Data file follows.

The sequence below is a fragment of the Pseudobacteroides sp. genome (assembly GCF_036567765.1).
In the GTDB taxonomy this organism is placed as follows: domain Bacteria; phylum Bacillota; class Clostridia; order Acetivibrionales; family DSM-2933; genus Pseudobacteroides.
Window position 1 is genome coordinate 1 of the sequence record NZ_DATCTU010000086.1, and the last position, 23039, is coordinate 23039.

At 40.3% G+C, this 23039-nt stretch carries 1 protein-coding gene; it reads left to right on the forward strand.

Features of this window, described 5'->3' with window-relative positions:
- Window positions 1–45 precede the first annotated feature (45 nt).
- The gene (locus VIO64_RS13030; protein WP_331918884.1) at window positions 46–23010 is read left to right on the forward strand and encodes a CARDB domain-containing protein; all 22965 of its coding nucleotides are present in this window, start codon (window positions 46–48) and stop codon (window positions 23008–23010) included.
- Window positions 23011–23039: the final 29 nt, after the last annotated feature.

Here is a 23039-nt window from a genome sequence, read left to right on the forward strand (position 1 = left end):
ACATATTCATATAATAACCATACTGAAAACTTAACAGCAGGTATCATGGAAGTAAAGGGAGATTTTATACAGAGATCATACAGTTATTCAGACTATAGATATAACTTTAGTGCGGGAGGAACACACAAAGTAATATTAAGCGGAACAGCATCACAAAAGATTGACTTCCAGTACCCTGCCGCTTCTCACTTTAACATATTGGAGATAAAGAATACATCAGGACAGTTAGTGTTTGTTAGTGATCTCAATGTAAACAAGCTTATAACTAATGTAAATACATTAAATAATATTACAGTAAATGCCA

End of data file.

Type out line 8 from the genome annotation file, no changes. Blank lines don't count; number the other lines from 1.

- Window positions 23011–23039: the final 29 nt, after the last annotated feature.